I don't know if it's been mentioned in this thread, but there's a great book on the subject of how science has been manipulated to provide a debate on issues (such as the health effects of smoking tobacco products and climate change). The book is entitled Merchants of Doubt (link below), and the basic thesis, with plenty of evidence to back it up, is that business interests have repeatedly engaged a small group--often the same group--of highly regarded scientists to manufacture controversies in order to maintain some doubt on important public policy issues. As an example, research scientists funded by the tobacco companies would argue that "the science is not in" an that "the effects are not known" on health impacts from smoking. Their arguments would be based upon research showing that not all people who smoked developed lung cancer, or that not all babies of mothers who smoked developed certain health issues. They would then argue to journalists that the "fairness doctrine" meant that their arguments should receive equal treatment in the news media.

    What they would leave out is that it was researched and documented (even by their own buried research studies) that a smoker is X times more likely to develop lung cancer, or that children of mothers who smoked were X times more likely to develop certain adverse health effects. ...so they knew that smoking was bad for your health, they just didn't know all of the science around it, and they used the developing science, and the resulting unknowns, to generate the appearance of a debate on the overall issue when much of it was well settled.

    Even the laissez faire capitalists and free market economists recognized that the profit motive could not account for externalities. Left to their own devices, corporations (such as the tobacco industry) would take every available measure (e.g. hiring scientists to market doubt, or more blatantly, dumping toxic waste) in order to maximize profits. If you don't have a someone (government) looking out for affected third parties (us, the planet), then the profit motive will win out. If you believe in free markets, then you have to recognize that government has a decisive role to play in regulating corporate activities. How that's implemented is another story entirely....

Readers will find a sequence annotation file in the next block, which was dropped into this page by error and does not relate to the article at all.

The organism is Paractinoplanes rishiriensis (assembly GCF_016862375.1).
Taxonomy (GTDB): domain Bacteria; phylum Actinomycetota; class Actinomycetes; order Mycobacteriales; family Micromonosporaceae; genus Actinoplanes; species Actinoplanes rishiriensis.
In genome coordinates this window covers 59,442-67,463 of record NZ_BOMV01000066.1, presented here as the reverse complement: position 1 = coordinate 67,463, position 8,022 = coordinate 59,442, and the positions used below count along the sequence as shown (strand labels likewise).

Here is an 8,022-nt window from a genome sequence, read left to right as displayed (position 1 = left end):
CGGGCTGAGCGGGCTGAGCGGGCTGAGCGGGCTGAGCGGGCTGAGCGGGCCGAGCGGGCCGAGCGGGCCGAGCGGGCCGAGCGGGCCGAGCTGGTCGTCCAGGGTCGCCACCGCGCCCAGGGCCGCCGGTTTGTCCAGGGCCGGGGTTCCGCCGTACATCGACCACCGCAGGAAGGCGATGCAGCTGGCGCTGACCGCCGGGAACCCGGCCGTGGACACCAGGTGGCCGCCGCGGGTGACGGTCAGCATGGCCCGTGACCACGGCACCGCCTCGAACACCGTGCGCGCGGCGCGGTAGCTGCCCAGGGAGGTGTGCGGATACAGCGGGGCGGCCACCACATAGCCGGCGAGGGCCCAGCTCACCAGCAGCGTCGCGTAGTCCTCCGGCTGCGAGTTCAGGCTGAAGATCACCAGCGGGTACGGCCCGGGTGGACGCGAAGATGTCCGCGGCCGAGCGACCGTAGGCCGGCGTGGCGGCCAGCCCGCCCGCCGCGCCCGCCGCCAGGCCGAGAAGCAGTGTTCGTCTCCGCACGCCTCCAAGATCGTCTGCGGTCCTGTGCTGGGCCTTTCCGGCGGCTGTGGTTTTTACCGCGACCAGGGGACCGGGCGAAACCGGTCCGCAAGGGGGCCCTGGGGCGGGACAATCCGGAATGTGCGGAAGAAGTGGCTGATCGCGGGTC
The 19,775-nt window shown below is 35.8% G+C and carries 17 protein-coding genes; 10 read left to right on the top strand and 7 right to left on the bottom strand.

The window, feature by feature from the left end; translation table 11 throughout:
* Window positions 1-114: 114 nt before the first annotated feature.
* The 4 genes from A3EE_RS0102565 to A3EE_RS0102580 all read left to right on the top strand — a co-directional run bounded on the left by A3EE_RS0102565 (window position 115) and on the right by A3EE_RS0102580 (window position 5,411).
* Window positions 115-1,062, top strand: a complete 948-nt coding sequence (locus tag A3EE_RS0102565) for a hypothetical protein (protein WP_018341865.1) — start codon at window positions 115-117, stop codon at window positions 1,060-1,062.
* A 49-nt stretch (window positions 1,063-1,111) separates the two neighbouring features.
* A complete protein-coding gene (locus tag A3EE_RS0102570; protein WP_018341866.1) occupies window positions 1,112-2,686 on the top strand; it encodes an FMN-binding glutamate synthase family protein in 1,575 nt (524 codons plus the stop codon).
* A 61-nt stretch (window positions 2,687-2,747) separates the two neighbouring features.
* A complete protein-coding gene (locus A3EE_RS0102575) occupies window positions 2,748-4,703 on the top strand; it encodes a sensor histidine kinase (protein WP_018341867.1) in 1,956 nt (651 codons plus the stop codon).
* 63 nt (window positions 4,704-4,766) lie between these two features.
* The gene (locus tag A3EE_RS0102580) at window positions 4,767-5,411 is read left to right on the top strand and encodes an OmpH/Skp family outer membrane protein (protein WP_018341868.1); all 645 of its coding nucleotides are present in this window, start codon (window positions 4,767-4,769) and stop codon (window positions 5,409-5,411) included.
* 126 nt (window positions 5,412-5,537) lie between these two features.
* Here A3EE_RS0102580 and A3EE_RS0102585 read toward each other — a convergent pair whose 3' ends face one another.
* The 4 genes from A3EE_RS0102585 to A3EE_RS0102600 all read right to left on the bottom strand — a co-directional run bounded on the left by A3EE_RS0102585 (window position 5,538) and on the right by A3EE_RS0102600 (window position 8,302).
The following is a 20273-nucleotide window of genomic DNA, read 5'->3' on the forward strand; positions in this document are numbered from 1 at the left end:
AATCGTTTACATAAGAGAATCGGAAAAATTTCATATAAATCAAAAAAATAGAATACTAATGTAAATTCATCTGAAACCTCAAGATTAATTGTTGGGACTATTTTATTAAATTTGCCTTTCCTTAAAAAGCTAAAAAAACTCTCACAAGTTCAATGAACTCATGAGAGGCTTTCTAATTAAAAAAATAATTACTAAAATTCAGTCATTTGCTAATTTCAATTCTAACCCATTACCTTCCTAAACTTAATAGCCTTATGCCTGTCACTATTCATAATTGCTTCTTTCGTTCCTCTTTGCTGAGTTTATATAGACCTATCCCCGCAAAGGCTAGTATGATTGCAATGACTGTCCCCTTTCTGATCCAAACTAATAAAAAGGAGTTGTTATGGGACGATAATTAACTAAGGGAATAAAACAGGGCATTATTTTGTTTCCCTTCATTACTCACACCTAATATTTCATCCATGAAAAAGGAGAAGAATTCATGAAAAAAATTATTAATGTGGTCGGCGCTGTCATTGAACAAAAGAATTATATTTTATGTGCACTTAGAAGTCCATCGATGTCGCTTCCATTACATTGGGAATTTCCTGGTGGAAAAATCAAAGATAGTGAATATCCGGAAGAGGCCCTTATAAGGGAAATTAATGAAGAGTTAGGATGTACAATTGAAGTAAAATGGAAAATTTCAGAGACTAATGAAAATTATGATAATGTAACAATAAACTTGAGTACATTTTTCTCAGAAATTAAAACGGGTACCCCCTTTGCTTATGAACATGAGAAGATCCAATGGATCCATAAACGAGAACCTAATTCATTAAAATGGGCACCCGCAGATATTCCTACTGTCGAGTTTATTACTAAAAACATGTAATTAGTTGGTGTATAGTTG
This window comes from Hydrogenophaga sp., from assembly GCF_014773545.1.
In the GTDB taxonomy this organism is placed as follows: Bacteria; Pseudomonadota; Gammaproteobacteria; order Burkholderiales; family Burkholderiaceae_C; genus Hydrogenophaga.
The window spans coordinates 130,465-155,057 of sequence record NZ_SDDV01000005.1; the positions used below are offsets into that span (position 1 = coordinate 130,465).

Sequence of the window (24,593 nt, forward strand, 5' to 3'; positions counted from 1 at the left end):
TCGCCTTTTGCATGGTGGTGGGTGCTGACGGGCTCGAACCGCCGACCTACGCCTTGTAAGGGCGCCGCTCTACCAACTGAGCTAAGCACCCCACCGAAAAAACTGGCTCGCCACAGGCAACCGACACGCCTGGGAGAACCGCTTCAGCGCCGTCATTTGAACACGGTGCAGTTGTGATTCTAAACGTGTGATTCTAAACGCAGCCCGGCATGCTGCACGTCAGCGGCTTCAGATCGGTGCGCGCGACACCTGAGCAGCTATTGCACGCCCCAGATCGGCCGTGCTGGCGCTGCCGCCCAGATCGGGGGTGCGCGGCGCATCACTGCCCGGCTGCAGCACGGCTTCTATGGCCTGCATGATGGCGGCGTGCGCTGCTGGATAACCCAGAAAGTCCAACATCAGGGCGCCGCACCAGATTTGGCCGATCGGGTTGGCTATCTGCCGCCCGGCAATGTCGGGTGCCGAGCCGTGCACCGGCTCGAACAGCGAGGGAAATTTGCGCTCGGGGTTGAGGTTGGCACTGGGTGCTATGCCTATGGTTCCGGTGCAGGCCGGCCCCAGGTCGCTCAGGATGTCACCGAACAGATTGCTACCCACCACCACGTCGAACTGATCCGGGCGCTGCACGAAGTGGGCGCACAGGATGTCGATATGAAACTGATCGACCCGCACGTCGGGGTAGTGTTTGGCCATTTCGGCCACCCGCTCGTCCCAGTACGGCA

Ok, now off my soapbox.

    https://www.amazon.com/Merchants-Dou.../dp/1608193942
     

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    Default Re: Climate Strike September 20

    Quote Originally Posted by woodworker View Post
    I don't know if it's been mentioned in this thread, but there's a great book on the subject of how science has been manipulated to provide a debate on issues (such as the health effects of smoking tobacco products and climate change). The book is entitled Merchants of Doubt (link below), and the basic thesis, with plenty of evidence to back it up, is that business interests have repeatedly engaged a small group--often the same group--of highly regarded scientists to manufacture controversies in order to maintain some doubt on important public policy issues. As an example, research scientists funded by the tobacco companies would argue that "the science is not in" an that "the effects are not known" on health impacts from smoking. Their arguments would be based upon research showing that not all people who smoked developed lung cancer, or that not all babies of mothers who smoked developed certain health issues. They would then argue to journalists that the "fairness doctrine" meant that their arguments should receive equal treatment in the news media.

    What they would leave out is that it was researched and documented (even by their own buried research studies) that a smoker is X times more likely to develop lung cancer, or that children of mothers who smoked were X times more likely to develop certain adverse health effects. ...so they knew that smoking was bad for your health, they just didn't know all of the science around it, and they used the developing science, and the resulting unknowns, to generate the appearance of a debate on the overall issue when much of it was well settled.

    Even the laissez faire capitalists and free market economists recognized that the profit motive could not account for externalities. Left to their own devices, corporations (such as the tobacco industry) would take every available measure (e.g. hiring scientists to market doubt, or more blatantly, dumping toxic waste) in order to maximize profits. If you don't have a someone (government) looking out for affected third parties (us, the planet), then the profit motive will win out. If you believe in free markets, then you have to recognize that government has a decisive role to play in regulating corporate activities. How that's implemented is another story entirely....

    Ok, now off my soapbox.

    https://www.amazon.com/Merchants-Dou.../dp/1608193942

    But aren't scientists always right? If you question these 'highly regarded scientists' shouldn't you be publicly beaten as a denier?